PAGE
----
Hey everyone, another adventure is about to begin... this time a family bike tour to Italy! We'll send updates to our favorite website mudandcowbells.com and maybe it will inspire some fresh adventures for you readers!
The packing is almost complete and we're headed to the airport in a few hours. We'll fly Denver-Frankfurt-Florence and then comes the fun part: ride town-to-town for 8-days thru the bicycling nirvana of central Tuscany!!
Our plan is to make a loop south of Florence. We don't have a specific route or towns picked out, but we have a good list of recommendations and plenty of guidebook info. Tuscany is a huge tourist destination, and perhaps the most touted bike touring place in the world, so there is plenty of info available.
We are going super-light, with a credit card and one change of clothes. After a bunch of tours over the past 15 years, we've got a system pretty dialed. Travelling light allows us to ride normal bikes, cover some miles, and not suffer too much with extra-heavy loads. If you choose the right gear, you really don't need much. Our packing list is pretty short: one set of riding kit, one set of casual clothes, and various nic-nacs, toiletries, maps, and of course a bottle opener. All our stuff, for 3 people, will fit in just one set of panniers and one rear trunk. I think it is like 15 or 20 pounds total.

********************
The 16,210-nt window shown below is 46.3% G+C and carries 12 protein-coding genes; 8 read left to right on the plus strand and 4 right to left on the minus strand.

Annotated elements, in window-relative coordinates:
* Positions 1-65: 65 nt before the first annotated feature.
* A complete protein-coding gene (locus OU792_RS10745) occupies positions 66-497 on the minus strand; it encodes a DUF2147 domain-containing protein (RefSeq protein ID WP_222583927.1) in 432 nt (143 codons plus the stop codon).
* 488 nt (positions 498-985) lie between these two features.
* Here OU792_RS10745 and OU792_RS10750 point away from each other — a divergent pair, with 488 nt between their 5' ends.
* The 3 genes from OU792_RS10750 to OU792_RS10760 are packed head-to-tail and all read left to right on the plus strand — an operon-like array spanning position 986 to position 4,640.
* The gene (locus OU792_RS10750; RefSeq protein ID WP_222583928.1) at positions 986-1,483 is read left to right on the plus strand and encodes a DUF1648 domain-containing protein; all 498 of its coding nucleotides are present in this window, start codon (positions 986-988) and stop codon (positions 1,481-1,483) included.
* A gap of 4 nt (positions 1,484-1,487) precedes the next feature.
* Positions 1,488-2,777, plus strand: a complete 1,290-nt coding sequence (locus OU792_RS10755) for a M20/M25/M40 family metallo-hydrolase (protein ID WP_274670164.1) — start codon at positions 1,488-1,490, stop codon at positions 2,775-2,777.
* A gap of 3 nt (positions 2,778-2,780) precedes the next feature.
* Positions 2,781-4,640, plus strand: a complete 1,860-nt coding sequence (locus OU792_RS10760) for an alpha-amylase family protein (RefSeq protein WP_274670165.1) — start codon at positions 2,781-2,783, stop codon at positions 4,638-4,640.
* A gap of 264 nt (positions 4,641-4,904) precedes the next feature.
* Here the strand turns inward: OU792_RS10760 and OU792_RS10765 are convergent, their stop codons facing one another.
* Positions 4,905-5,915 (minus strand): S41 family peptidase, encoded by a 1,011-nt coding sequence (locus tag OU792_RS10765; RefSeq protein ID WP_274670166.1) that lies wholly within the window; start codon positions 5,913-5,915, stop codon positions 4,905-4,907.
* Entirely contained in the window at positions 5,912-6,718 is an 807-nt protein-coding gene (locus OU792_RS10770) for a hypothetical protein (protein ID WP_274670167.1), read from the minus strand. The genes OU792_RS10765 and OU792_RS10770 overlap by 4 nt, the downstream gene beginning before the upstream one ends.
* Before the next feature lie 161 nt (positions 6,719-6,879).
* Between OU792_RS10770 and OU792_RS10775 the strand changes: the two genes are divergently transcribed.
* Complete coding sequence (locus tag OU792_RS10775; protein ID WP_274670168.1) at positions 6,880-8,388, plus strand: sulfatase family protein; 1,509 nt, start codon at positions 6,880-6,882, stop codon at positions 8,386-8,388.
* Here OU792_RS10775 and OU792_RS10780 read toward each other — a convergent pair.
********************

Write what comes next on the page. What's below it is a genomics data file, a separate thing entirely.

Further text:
Our last big tour was 2008, two years ago, in the Netherlands. We did 12 days, hitting some cool places and enjoying the fantastic bike trail systems. In that tour, I rode my cross bike with Ella on the tag-a-long behind me, and Sally on her road bike. Ella was only 6, so being on mostly flat bike paths away from busy roads was perfect. We saw the height of spring flowers, the North Sea, plenty of canals, and even took in the Amstel Gold classic and sportive ride.
Ella is now 8 years old, and she'll be riding on the back of our tandem road bike with me up front. She's too short to reach the cranks, so I installed a "kid back" or "kiddie cranks". This is an additional set of cranks mounted on the stoker seat tube, above the normal cranks, with a chain linking them together. I also installed a kid's saddle and handlebars, so it is pretty comfortable and easy to ride. Using a tandem is much more stable and easier than a tag-a-long. It is lighter, faster, and we can actually work as a team. The downside is that it is kinda tricky to set up, and travelling with a tandem is difficult.
That's all I've got time for now, gotta catch a plane!
Pete, Sally & Ella